UGA Skidaway Institute of Oceanography scientist Aron Stubbins joined a team of researchers to determine how hydrothermal vents influence ocean carbon storage. The results of their study recently were published in the journal Nature Geoscience.
Hydrothermal vents are hotspots of activity on the otherwise dark, cold ocean floor. Since their discovery, scientists have been intrigued by these deep ocean ecosystems, studying their potential role in the evolution of life and their influence upon today’s oceans.
Stubbins and his colleagues were most interested in the way the vents’ extremely high temperatures and pressure affect dissolved organic carbon. Oceanic dissolved organic carbon is a massive carbon store that helps regulate the level of carbon dioxide in the atmosphere—and the global climate.
Originally, the researchers thought the vents might be a source of the dissolved organic carbon. Their research showed just the opposite.
Lead scientist Jeffrey Hawkes, currently a postdoctoral fellow at Uppsala University in Sweden, directed an experiment in which the researchers heated water in a laboratory to 380 degrees Celsius (716 degrees Fahrenheit) in a scientific pressure cooker to mimic the effect of ocean water passing through hydrothermal vents.
The results revealed that dissolved organic carbon is efficiently removed from ocean water when heated. The organic molecules are broken down and the carbon converted to carbon dioxide.
The entire ocean volume circulates through hydrothermal vents about every 40 million years. This is a very long time, much longer than the timeframes over which current climate change is occurring, Stubbins said. It is also much longer than the average lifetime of dissolved organic molecules in the ocean, which generally circulate for thousands of years, not millions.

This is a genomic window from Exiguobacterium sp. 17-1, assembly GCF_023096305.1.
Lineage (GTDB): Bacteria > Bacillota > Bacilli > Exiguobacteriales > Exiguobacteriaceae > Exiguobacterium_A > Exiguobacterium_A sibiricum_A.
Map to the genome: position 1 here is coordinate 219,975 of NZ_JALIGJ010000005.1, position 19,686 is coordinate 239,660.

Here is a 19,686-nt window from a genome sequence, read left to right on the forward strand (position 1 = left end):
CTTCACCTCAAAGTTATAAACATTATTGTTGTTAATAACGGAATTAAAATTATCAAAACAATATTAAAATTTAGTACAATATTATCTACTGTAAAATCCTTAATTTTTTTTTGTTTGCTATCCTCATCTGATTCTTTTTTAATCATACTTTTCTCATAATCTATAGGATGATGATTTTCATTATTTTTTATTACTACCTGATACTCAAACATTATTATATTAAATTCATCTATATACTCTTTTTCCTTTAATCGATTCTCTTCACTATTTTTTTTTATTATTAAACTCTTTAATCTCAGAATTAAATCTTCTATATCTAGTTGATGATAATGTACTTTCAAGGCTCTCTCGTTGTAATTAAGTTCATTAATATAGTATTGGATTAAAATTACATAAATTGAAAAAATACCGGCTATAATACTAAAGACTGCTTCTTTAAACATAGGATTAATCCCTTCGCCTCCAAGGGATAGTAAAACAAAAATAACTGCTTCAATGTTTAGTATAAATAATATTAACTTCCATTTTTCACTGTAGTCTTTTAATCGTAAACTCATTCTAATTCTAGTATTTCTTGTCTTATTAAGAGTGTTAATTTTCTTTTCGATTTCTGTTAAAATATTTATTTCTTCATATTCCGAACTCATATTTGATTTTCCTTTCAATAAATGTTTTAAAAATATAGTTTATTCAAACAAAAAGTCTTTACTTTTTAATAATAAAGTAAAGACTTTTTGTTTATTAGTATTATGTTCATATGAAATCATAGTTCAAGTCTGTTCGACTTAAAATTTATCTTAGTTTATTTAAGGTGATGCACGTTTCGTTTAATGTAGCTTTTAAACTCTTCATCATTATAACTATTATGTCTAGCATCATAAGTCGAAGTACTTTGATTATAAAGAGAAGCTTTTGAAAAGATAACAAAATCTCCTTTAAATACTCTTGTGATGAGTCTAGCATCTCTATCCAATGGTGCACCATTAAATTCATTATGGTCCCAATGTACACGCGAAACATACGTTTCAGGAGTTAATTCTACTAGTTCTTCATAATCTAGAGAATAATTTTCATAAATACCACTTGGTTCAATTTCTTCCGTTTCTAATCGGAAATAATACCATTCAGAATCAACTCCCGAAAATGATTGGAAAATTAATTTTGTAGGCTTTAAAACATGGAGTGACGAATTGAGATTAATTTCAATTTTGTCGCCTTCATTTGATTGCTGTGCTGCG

“However, there may be extreme survivor molecules that persist and store carbon in the oceans for millions of years,” Stubbins said. “Eventually, even these hardiest of survivor molecules will meet a fiery end as they circulate through vent systems.”
Hawkes conducted the work while at the Research Group for Marine Geochemistry, University of Oldenburg, Germany. The study’s co-authors also included Pamela Rossel and Thorsten Dittmar, University of Oldenburg; David Butterfield, University of Washington; Douglas Connelly and Eric Achterberg, University of Southampton, United Kingdom; Andrea Koschinsky, Jacobs University, Germany; Valerie Chavagnac, Universite de Toulouse, France; and Christian Hansen and Wolfgang Bach, University of Bremen, Germany.